The problem is not the troops in the trenches, the problem is management (still employees). They have devised these big pensions plans for the employees and create their own ponzi … Let’s see, the police officers get a big raise through mediation error by management. Well, now we have to raise police officers salaries to keep balance, oh yea, now we have we raise the Police Chief salary (balance in those pay steps). Oh yea, we now have to keep the firemen in balance, and their officers, and please don’t forget the Fire Chief. Now the Ponzi has to reward the City Manager, City Attorney, Finance Director, Planning Director and of there is Public Works, Recreation and the Utilies Depts. And just so you all know, none of the employees are forfeiting their pay increases (2/3 years now) they are DEFERRING them. When the economy recovers they will be back paid and again their salaries will create another PONZI… Nice!

      (14) 16 Total Votes - 15 up - 1 down
    • PasoParent says:

      bob, while I disagree w/some of what you say I do agree with your criticism of the Republicans and their false claim to be “fiscally responsible.” And I’m a conservative who usually votes GOP!! I still would characterize Democrats as “tax and spenders” but sadly the Republicans have NOT been fiscally conservative or responsible for quite some time. And we can also agree that yes, there are corporate tax loopholes that need to be closed. So, just curious–how do you feel about an across the board flat income tax??

      (4) 12 Total Votes - 8 up - 4 down
      • bobfromsanluis says:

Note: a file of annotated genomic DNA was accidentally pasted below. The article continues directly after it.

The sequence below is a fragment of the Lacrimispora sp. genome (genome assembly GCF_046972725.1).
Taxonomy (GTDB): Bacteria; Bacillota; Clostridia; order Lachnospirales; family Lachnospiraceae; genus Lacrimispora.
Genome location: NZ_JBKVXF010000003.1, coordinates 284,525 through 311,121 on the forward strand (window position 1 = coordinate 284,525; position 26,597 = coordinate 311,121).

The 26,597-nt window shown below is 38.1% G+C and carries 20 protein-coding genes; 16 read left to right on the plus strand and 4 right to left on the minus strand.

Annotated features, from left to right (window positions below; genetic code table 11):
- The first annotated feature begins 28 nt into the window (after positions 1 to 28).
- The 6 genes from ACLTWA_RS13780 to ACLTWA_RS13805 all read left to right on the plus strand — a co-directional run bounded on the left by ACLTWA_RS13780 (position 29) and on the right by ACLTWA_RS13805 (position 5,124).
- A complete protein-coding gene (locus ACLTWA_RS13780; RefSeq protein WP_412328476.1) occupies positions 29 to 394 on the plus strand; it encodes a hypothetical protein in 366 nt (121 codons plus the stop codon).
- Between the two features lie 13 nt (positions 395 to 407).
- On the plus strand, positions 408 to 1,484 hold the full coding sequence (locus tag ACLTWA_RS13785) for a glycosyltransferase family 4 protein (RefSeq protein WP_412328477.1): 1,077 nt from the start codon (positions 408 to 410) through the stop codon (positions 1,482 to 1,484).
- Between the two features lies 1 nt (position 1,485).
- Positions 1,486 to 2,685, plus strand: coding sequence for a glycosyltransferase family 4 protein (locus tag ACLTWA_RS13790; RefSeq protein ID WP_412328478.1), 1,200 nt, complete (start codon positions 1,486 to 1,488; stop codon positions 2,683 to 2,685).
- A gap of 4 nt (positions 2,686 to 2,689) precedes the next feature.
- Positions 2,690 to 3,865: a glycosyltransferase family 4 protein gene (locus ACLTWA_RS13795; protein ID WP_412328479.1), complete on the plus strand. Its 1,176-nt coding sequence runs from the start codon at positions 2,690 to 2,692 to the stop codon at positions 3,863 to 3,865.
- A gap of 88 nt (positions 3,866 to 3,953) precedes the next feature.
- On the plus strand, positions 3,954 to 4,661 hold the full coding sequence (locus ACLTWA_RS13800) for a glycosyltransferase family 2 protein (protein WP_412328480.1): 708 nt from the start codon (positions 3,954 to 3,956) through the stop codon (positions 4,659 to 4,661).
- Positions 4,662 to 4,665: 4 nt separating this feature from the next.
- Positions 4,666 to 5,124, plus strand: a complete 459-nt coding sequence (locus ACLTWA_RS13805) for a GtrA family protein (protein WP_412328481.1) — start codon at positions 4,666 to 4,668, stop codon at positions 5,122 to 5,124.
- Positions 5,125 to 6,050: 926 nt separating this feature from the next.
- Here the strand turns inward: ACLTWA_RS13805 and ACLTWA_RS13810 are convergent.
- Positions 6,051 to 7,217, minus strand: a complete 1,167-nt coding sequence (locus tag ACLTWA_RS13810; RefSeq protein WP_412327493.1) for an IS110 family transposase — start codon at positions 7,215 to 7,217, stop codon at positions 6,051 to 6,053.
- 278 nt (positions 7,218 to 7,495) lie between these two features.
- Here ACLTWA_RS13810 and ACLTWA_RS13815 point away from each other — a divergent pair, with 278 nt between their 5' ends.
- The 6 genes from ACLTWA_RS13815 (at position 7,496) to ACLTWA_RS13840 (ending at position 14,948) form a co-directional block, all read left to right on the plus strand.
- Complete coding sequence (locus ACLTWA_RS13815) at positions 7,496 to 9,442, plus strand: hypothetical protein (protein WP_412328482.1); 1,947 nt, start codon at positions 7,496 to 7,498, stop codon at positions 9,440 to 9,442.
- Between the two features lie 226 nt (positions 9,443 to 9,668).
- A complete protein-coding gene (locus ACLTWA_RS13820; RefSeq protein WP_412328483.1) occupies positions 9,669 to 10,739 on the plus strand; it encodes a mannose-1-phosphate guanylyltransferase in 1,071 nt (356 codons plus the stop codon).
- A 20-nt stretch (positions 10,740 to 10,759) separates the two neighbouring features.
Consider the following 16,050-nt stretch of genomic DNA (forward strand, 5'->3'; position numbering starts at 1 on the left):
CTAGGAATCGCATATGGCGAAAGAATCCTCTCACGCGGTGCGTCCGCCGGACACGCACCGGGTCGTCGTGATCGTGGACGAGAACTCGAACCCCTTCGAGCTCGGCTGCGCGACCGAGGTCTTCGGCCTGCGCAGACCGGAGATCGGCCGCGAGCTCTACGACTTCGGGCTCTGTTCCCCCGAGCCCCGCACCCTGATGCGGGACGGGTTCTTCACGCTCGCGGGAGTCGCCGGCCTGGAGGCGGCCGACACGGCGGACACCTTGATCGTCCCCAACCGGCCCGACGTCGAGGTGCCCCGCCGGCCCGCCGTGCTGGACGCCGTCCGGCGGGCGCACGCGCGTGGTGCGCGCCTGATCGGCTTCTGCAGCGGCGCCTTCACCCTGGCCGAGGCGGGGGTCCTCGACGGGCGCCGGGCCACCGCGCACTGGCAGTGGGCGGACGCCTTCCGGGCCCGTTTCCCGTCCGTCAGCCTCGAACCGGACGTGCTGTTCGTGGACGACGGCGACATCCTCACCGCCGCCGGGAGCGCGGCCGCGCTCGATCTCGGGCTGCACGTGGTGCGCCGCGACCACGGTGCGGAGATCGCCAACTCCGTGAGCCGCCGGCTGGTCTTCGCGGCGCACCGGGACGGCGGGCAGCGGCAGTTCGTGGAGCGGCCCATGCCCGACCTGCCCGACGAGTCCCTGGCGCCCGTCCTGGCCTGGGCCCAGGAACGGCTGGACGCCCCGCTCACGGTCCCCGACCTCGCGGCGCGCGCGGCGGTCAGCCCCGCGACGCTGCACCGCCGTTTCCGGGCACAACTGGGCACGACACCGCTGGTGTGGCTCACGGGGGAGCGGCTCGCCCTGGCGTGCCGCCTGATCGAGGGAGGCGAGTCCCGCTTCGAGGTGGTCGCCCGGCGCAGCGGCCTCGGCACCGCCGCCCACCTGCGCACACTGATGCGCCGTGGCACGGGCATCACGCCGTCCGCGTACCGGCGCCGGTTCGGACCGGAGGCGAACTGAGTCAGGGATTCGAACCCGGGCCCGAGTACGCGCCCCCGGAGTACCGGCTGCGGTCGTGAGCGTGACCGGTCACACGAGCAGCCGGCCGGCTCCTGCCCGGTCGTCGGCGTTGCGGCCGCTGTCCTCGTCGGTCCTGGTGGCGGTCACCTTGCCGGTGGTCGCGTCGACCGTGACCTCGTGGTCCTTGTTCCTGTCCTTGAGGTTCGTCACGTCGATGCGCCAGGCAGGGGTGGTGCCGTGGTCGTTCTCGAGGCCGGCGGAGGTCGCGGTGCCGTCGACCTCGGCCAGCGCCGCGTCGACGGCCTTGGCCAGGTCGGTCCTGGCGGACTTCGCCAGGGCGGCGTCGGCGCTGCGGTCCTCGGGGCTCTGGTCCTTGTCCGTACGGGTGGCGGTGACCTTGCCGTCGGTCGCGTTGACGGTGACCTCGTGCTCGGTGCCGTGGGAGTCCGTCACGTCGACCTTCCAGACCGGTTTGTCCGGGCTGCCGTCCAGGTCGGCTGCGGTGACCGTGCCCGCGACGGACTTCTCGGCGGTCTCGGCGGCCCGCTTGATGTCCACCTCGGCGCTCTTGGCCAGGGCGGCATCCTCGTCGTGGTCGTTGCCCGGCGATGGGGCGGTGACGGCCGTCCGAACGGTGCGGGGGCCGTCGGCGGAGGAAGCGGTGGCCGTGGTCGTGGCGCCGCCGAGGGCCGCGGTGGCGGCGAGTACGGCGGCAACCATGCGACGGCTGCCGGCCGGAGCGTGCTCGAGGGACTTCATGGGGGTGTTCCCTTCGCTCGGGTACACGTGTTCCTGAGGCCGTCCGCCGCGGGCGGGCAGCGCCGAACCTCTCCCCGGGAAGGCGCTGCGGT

Flat income tax? Seriously? No. There are some individuals in almost every income category that really don’t neatly fit into that particular “box” and should have the ability to “write off” or deduct from their taxes for certain expenses. People who run their own business, be it a very small operation or a much larger one (the upper medium and large ones are all mostly incorporated, which is a whole different ball of wax) should have an incentive to go out on a limb when they create a business that many will never attempt because it is so uncertain. Should a couple who make a certain income, say $100k just as an example, be taxed at the very same rate as a single individual who also makes $100k a year? It would be conceivable that the couple would need to pay for daycare and/or additional medical expenses that an individual may not have to consider; does it really make sense then that they should pay the same amount? I personally don’t think so. I will agree that our tax code should be easier to understand and follow, but if you are going to propose a “flat tax”, are you suggesting that all corporations pay the same amount? Are you aware of the fact that many companies that are incorporated in the US don’t pay ANY corporate taxes, at all? If your proposal for a flat tax is to include corporations, it will never see the light of day since corporations have such a firm grasp on the mechanisms of our Congress.